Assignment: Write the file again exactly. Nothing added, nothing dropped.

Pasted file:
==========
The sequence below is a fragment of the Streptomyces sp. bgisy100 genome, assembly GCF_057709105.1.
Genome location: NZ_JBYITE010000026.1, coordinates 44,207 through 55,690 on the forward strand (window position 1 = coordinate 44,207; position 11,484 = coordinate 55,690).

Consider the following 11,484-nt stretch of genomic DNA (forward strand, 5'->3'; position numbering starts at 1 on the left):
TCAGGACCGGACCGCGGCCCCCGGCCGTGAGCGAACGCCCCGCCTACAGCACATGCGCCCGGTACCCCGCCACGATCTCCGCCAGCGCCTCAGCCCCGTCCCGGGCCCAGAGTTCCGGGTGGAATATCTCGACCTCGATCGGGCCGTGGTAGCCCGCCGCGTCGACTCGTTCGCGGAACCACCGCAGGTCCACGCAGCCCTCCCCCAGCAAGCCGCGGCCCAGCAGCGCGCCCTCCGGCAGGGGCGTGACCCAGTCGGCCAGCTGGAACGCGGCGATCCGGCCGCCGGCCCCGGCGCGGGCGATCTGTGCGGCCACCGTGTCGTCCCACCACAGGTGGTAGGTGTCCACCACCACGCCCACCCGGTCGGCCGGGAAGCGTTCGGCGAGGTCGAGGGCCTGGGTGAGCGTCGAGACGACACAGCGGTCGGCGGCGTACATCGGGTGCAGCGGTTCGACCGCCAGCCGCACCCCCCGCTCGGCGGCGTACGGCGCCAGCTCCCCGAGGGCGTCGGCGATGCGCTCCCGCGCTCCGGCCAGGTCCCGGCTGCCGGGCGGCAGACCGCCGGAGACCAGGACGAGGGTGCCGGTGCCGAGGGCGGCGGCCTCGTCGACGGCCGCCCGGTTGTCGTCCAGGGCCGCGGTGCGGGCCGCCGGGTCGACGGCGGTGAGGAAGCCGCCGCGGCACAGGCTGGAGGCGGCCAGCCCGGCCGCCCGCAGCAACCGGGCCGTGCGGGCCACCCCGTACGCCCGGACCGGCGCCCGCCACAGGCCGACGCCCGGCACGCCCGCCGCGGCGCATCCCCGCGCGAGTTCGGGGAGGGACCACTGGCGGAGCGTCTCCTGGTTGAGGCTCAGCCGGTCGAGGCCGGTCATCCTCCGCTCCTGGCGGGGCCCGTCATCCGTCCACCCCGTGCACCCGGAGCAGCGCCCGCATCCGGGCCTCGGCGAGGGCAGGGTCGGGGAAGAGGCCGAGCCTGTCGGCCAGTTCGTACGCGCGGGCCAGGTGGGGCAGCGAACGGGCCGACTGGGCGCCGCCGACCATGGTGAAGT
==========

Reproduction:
The sequence below is a fragment of the Streptomyces sp. bgisy100 genome, assembly GCF_057709105.1.
Genome location: NZ_JBYITE010000026.1, coordinates 44,207 through 55,690 on the forward strand (window position 1 = coordinate 44,207; position 11,484 = coordinate 55,690).

Consider the following 11,484-nt stretch of genomic DNA (forward strand, 5'->3'; position numbering starts at 1 on the left):
TCAGGACCGGACCGCGGCCCCCGGCCGTGAGCGAACGCCCCGCCTACAGCACATGCGCCCGGTACCCCGCCACGATCTCCGCCAGCGCCTCAGCCCCGTCCCGGGCCCAGAGTTCCGGGTGGAATATCTCGACCTCGATCGGGCCGTGGTAGCCCGCCGCGTCGACTCGTTCGCGGAACCACCGCAGGTCCACGCAGCCCTCCCCCAGCAAGCCGCGGCCCAGCAGCGCGCCCTCCGGCAGGGGCGTGACCCAGTCGGCCAGCTGGAACGCGGCGATCCGGCCGCCGGCCCCGGCGCGGGCGATCTGTGCGGCCACCGTGTCGTCCCACCACAGGTGGTAGGTGTCCACCACCACGCCCACCCGGTCGGCCGGGAAGCGTTCGGCGAGGTCGAGGGCCTGGGTGAGCGTCGAGACGACACAGCGGTCGGCGGCGTACATCGGGTGCAGCGGTTCGACCGCCAGCCGCACCCCCCGCTCGGCGGCGTACGGCGCCAGCTCCCCGAGGGCGTCGGCGATGCGCTCCCGCGCTCCGGCCAGGTCCCGGCTGCCGGGCGGCAGACCGCCGGAGACCAGGACGAGGGTGCCGGTGCCGAGGGCGGCGGCCTCGTCGACGGCCGCCCGGTTGTCGTCCAGGGCCGCGGTGCGGGCCGCCGGGTCGACGGCGGTGAGGAAGCCGCCGCGGCACAGGCTGGAGGCGGCCAGCCCGGCCGCCCGCAGCAACCGGGCCGTGCGGGCCACCCCGTACGCCCGGACCGGCGCCCGCCACAGGCCGACGCCCGGCACGCCCGCCGCGGCGCATCCCCGCGCGAGTTCGGGGAGGGACCACTGGCGGAGCGTCTCCTGGTTGAGGCTCAGCCGGTCGAGGCCGGTCATCCTCCGCTCCTGGCGGGGCCCGTCATCCGTCCACCCCGTGCACCCGGAGCAGCGCCCGCATCCGGGCCTCGGCGAGGGCAGGGTCGGGGAAGAGGCCGAGCCTGTCGGCCAGTTCGTACGCGCGGGCCAGGTGGGGCAGCGAACGGGCCGACTGGGCGCCGCCGACCATGGTGAAGT